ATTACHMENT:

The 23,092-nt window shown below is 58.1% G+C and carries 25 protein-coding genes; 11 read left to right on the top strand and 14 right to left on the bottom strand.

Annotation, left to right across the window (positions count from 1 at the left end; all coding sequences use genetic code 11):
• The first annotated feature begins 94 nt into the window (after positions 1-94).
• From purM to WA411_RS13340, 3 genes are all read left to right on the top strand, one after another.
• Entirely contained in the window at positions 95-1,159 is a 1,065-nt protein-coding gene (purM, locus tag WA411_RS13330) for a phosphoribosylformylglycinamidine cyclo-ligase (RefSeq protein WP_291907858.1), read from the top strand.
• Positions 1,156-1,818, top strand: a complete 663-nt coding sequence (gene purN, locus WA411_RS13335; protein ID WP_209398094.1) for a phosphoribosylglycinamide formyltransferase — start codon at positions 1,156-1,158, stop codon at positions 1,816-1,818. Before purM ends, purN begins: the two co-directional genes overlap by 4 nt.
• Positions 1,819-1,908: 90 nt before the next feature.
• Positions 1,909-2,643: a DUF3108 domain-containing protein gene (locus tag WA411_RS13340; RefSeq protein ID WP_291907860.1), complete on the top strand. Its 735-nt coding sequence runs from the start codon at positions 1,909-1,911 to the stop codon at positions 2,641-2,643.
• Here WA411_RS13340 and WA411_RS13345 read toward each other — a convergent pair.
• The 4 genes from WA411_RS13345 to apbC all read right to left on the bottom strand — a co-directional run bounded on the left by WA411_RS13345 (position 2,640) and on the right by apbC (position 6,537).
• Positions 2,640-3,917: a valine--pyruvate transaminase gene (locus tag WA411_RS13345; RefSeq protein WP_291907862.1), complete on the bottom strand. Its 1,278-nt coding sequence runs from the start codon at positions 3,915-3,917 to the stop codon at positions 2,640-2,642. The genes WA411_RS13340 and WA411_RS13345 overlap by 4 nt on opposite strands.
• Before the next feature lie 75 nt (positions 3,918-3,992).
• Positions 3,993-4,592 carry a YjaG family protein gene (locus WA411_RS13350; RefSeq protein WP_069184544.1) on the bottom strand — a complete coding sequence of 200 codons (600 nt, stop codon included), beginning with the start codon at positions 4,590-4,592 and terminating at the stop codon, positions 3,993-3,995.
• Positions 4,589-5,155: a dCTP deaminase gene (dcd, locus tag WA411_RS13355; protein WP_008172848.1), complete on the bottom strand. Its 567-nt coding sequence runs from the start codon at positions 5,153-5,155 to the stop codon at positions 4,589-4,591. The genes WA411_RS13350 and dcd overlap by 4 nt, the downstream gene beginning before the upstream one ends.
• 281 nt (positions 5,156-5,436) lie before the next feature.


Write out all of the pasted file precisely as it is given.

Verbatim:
The 23,092-nt window shown below is 58.1% G+C and carries 25 protein-coding genes; 11 read left to right on the top strand and 14 right to left on the bottom strand.

Annotation, left to right across the window (positions count from 1 at the left end; all coding sequences use genetic code 11):
• The first annotated feature begins 94 nt into the window (after positions 1-94).
• From purM to WA411_RS13340, 3 genes are all read left to right on the top strand, one after another.
• Entirely contained in the window at positions 95-1,159 is a 1,065-nt protein-coding gene (purM, locus tag WA411_RS13330) for a phosphoribosylformylglycinamidine cyclo-ligase (RefSeq protein WP_291907858.1), read from the top strand.
• Positions 1,156-1,818, top strand: a complete 663-nt coding sequence (gene purN, locus WA411_RS13335; protein ID WP_209398094.1) for a phosphoribosylglycinamide formyltransferase — start codon at positions 1,156-1,158, stop codon at positions 1,816-1,818. Before purM ends, purN begins: the two co-directional genes overlap by 4 nt.
• Positions 1,819-1,908: 90 nt before the next feature.
• Positions 1,909-2,643: a DUF3108 domain-containing protein gene (locus tag WA411_RS13340; RefSeq protein ID WP_291907860.1), complete on the top strand. Its 735-nt coding sequence runs from the start codon at positions 1,909-1,911 to the stop codon at positions 2,641-2,643.
• Here WA411_RS13340 and WA411_RS13345 read toward each other — a convergent pair.
• The 4 genes from WA411_RS13345 to apbC all read right to left on the bottom strand — a co-directional run bounded on the left by WA411_RS13345 (position 2,640) and on the right by apbC (position 6,537).
• Positions 2,640-3,917: a valine--pyruvate transaminase gene (locus tag WA411_RS13345; RefSeq protein WP_291907862.1), complete on the bottom strand. Its 1,278-nt coding sequence runs from the start codon at positions 3,915-3,917 to the stop codon at positions 2,640-2,642. The genes WA411_RS13340 and WA411_RS13345 overlap by 4 nt on opposite strands.
• Before the next feature lie 75 nt (positions 3,918-3,992).
• Positions 3,993-4,592 carry a YjaG family protein gene (locus WA411_RS13350; RefSeq protein WP_069184544.1) on the bottom strand — a complete coding sequence of 200 codons (600 nt, stop codon included), beginning with the start codon at positions 4,590-4,592 and terminating at the stop codon, positions 3,993-3,995.
• Positions 4,589-5,155: a dCTP deaminase gene (dcd, locus tag WA411_RS13355; protein WP_008172848.1), complete on the bottom strand. Its 567-nt coding sequence runs from the start codon at positions 5,153-5,155 to the stop codon at positions 4,589-4,591. The genes WA411_RS13350 and dcd overlap by 4 nt, the downstream gene beginning before the upstream one ends.
• 281 nt (positions 5,156-5,436) lie before the next feature.